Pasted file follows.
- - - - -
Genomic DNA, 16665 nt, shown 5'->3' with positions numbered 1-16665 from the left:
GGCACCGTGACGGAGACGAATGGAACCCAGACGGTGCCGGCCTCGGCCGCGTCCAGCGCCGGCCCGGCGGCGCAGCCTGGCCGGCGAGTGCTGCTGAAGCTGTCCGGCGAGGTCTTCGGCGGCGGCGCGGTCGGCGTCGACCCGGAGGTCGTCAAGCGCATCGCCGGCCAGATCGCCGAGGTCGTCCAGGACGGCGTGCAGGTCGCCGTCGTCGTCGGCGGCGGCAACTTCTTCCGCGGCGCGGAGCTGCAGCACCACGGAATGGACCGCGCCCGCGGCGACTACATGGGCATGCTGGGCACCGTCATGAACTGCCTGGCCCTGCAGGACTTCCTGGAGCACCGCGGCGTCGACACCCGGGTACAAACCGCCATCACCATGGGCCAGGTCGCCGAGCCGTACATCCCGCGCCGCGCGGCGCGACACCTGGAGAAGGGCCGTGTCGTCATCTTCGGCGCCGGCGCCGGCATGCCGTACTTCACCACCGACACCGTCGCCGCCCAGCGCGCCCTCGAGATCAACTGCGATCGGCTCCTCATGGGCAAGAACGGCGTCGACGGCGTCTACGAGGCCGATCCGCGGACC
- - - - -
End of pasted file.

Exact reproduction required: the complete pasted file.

Genomic DNA, 16665 nt, shown 5'->3' with positions numbered 1-16665 from the left:
GGCACCGTGACGGAGACGAATGGAACCCAGACGGTGCCGGCCTCGGCCGCGTCCAGCGCCGGCCCGGCGGCGCAGCCTGGCCGGCGAGTGCTGCTGAAGCTGTCCGGCGAGGTCTTCGGCGGCGGCGCGGTCGGCGTCGACCCGGAGGTCGTCAAGCGCATCGCCGGCCAGATCGCCGAGGTCGTCCAGGACGGCGTGCAGGTCGCCGTCGTCGTCGGCGGCGGCAACTTCTTCCGCGGCGCGGAGCTGCAGCACCACGGAATGGACCGCGCCCGCGGCGACTACATGGGCATGCTGGGCACCGTCATGAACTGCCTGGCCCTGCAGGACTTCCTGGAGCACCGCGGCGTCGACACCCGGGTACAAACCGCCATCACCATGGGCCAGGTCGCCGAGCCGTACATCCCGCGCCGCGCGGCGCGACACCTGGAGAAGGGCCGTGTCGTCATCTTCGGCGCCGGCGCCGGCATGCCGTACTTCACCACCGACACCGTCGCCGCCCAGCGCGCCCTCGAGATCAACTGCGATCGGCTCCTCATGGGCAAGAACGGCGTCGACGGCGTCTACGAGGCCGATCCGCGGACC